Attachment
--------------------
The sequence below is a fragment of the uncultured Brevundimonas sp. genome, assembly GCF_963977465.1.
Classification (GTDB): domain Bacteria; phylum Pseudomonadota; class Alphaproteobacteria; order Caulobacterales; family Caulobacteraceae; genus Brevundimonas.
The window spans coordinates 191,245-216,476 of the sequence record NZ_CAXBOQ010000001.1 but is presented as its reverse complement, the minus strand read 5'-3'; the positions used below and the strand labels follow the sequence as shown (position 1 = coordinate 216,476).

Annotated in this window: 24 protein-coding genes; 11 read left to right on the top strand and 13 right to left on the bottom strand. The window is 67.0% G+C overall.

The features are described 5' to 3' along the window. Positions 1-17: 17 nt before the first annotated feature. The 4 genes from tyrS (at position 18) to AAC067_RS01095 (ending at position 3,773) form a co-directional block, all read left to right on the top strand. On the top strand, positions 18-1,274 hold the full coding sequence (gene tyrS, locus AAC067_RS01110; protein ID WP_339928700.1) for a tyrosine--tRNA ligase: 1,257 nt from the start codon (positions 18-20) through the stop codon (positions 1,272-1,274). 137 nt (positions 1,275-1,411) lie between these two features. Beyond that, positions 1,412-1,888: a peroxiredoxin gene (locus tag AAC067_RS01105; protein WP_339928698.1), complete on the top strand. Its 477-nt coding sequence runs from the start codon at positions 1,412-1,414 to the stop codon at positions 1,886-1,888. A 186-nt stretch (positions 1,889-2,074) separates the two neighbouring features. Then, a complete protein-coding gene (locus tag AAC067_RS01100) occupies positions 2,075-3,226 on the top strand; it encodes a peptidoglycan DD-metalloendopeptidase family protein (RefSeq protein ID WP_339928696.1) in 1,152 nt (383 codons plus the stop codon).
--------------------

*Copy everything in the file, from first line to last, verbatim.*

The sequence below is a fragment of the uncultured Brevundimonas sp. genome, assembly GCF_963977465.1.
Classification (GTDB): domain Bacteria; phylum Pseudomonadota; class Alphaproteobacteria; order Caulobacterales; family Caulobacteraceae; genus Brevundimonas.
The window spans coordinates 191,245-216,476 of the sequence record NZ_CAXBOQ010000001.1 but is presented as its reverse complement, the minus strand read 5'-3'; the positions used below and the strand labels follow the sequence as shown (position 1 = coordinate 216,476).

Annotated in this window: 24 protein-coding genes; 11 read left to right on the top strand and 13 right to left on the bottom strand. The window is 67.0% G+C overall.

The features are described 5' to 3' along the window. Positions 1-17: 17 nt before the first annotated feature. The 4 genes from tyrS (at position 18) to AAC067_RS01095 (ending at position 3,773) form a co-directional block, all read left to right on the top strand. On the top strand, positions 18-1,274 hold the full coding sequence (gene tyrS, locus AAC067_RS01110; protein ID WP_339928700.1) for a tyrosine--tRNA ligase: 1,257 nt from the start codon (positions 18-20) through the stop codon (positions 1,272-1,274). 137 nt (positions 1,275-1,411) lie between these two features. Beyond that, positions 1,412-1,888: a peroxiredoxin gene (locus tag AAC067_RS01105; protein WP_339928698.1), complete on the top strand. Its 477-nt coding sequence runs from the start codon at positions 1,412-1,414 to the stop codon at positions 1,886-1,888. A 186-nt stretch (positions 1,889-2,074) separates the two neighbouring features. Then, a complete protein-coding gene (locus tag AAC067_RS01100) occupies positions 2,075-3,226 on the top strand; it encodes a peptidoglycan DD-metalloendopeptidase family protein (RefSeq protein ID WP_339928696.1) in 1,152 nt (383 codons plus the stop codon).